Can Gavella, where the terrace has been closed this summer. | Archive

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We are accustomed in Mallorca to there being associations for all manner of things and to the titles of some of these associations being excessively long. A new kid on the association block has a seven-letter acronym, Adopuma, for a full title of the Association of Businesses for Concessions and Operations in the Mallorca Maritime-Terrestrial Public Domain. If they'd called themselves the association of beach bars or chiringuitos, we would have understood just as well - rather better in fact - but one supposes that there must be some form of protocol requiring grandiose titles.

As and when this association appears in future news reports, I shall - with all due respect to the official title - adopt beach bars association as a means of aiding comprehension and in order to save typing time. The association will be cropping up regularly, you can be sure of that, though I do have to concede that beach bar isn't always accurate. This is because some of these establishments aren't strictly speaking on beaches. They are by beaches, such as in Playa de Muro, the founding place of the association in July, or in Porto Cristo and S'Illot, where the Costas Authority is currently threatening terraces with closure next summer.

Ses Casetes des Capellans lies on the municipal border between Muro and Santa Margalida. This development of summer cottages has a history going back some one hundred years and to when the land came into Muro town hall's possession on the understanding that where the religious (capellans = chaplains) had a summer cottage or two of their own would be for the use of the ordinary folk of Muro.

Capellans, which the Costas have been stalking for a number of years for different reasons, became the centre of anger against the authority among beach bar/beachside bar proprietors when concessions for three terraces were not renewed. The owner of one of these establishments, Jaume Perelló of Can Gavella, is the spokesperson for Adopuma. On Thursday, he and other representatives of the association had a meeting with Mercedes Garrido, who is the Balearic government's minister for the presidency and public function.

Why was the association meeting Garrido? Well, among her responsibilities are institutional relations, and the institutions in question were the Costas Authority, a division of the national ministry for ecological transition and with a delegation in the Balearics, as well as the association. It wished to raise the issue of delays in Costas Authority processing. But this wouldn't have been the only reason. Closure of terraces, removal of beach bars; these would also have been on the agenda.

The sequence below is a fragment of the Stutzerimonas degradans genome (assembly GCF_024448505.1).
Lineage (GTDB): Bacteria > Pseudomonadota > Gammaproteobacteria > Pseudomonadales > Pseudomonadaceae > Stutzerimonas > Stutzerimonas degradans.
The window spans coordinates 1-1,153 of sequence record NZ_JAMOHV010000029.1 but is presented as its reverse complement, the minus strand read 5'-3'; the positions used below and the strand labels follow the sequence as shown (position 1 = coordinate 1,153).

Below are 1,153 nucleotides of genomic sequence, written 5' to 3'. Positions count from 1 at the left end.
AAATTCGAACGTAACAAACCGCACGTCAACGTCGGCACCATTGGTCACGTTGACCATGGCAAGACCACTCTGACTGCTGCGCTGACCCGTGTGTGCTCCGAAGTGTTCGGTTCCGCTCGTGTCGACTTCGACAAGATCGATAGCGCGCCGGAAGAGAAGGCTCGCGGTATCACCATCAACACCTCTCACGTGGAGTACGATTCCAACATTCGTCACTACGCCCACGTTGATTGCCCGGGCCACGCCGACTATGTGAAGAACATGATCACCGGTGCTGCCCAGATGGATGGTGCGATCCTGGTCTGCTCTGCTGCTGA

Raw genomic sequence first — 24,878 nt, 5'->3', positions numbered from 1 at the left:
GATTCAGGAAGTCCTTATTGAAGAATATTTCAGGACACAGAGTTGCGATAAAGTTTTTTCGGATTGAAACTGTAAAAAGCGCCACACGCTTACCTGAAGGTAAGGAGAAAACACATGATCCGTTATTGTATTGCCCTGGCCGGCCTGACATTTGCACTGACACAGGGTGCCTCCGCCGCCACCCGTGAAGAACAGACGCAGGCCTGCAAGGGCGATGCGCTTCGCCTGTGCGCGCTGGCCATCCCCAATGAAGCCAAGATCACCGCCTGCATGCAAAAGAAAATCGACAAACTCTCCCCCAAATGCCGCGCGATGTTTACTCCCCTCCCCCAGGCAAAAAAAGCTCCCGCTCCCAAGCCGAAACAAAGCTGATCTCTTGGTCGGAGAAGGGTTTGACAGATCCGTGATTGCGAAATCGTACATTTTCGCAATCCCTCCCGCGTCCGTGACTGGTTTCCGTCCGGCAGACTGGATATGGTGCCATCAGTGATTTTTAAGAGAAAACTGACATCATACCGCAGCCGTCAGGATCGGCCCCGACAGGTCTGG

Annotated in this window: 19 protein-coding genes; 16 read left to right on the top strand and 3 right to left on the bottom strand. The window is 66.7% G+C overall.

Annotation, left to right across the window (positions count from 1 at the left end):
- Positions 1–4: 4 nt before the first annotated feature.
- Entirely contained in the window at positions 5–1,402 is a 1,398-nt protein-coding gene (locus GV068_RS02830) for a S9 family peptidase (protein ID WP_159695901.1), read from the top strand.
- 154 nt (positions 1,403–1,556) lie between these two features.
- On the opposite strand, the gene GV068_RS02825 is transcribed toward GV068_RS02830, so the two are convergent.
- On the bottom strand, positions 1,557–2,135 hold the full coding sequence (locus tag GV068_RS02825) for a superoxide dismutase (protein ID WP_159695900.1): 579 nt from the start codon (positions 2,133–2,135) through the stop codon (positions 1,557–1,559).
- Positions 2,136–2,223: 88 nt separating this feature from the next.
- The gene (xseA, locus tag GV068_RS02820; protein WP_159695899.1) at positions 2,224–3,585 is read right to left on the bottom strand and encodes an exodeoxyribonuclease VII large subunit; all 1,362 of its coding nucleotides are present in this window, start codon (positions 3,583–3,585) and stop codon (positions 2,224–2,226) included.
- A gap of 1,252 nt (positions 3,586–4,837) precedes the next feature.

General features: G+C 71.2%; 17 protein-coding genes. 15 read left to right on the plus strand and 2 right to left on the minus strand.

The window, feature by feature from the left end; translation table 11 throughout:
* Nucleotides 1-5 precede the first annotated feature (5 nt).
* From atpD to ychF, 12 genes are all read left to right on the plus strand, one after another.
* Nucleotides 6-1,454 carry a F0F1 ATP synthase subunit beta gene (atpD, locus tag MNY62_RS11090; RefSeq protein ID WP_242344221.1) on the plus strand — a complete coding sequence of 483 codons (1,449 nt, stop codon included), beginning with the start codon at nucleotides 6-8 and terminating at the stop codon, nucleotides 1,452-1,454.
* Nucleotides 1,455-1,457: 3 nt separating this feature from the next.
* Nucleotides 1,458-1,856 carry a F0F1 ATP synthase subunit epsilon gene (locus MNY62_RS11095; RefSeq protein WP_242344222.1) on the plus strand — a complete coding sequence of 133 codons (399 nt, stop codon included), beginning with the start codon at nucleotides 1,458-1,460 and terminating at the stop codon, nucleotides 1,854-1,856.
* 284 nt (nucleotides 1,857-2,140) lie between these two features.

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Prior to the meeting, Perelló had spoken about the "radical measures" adopted by the Costas, which have harmed businesses, have meant job losses and have not taken into account the environmental management measures that establishments such as his own have adopted. He also had harsh words for the Balearic environment ministry - "It wants to wreck everything that smacks of tourism, even if it is quality."

The reference to the environment ministry was pertinent in that when the Costas transfer responsibilities for the coasts to the Balearic government, which the authority is due to, these will be assumed by the ministry. And this ministry is currently run by Més and has been since 2015; Garrido is from PSOE.

Differences between Més and PSOE regarding tourism have existed right from the time that the first of the two coalition administrations was formed seven years ago. These have been truly exposed by the current rows at the Council of Mallorca and have to be considered in the context of the lead-up to the elections in May 2023. In the interview that he gave before the meeting with Garrido, Perelló said that he doubted that anything positive would happen if the "political management" of the environment ministry stays as it is.

Garrido, one suspects, would have been fully aware of what he had to say in that interview. As to the meeting itself, she expressed her satisfaction at having been able to establish relations with the association. "We are talking about an important economic sector for the islands, with which we will work together, as we have always done with the rest of the association fabric in the Balearics." Will the environment minister, Miquel Mir, have taken note of these words? You can bet that he will have done.

The main opposition party, the Partido Popular, was quick off the mark in giving its support to the association after it was founded. For the PP, the beach bars are another part of the tourism mix that is going to be a huge issue at the elections. So where do PSOE stand?

For Perelló and the association, the hope will be that when the Costas do relinquish their responsibilities (an exact date has still to be given), there will be a less "radical" approach. But it might be remembered that it was the former Més environment minister, now senator, Vicenç Vidal, who used this transfer of responsibilities as a bargaining chip for supporting the Spanish government's budget. The approach might get even more "radical".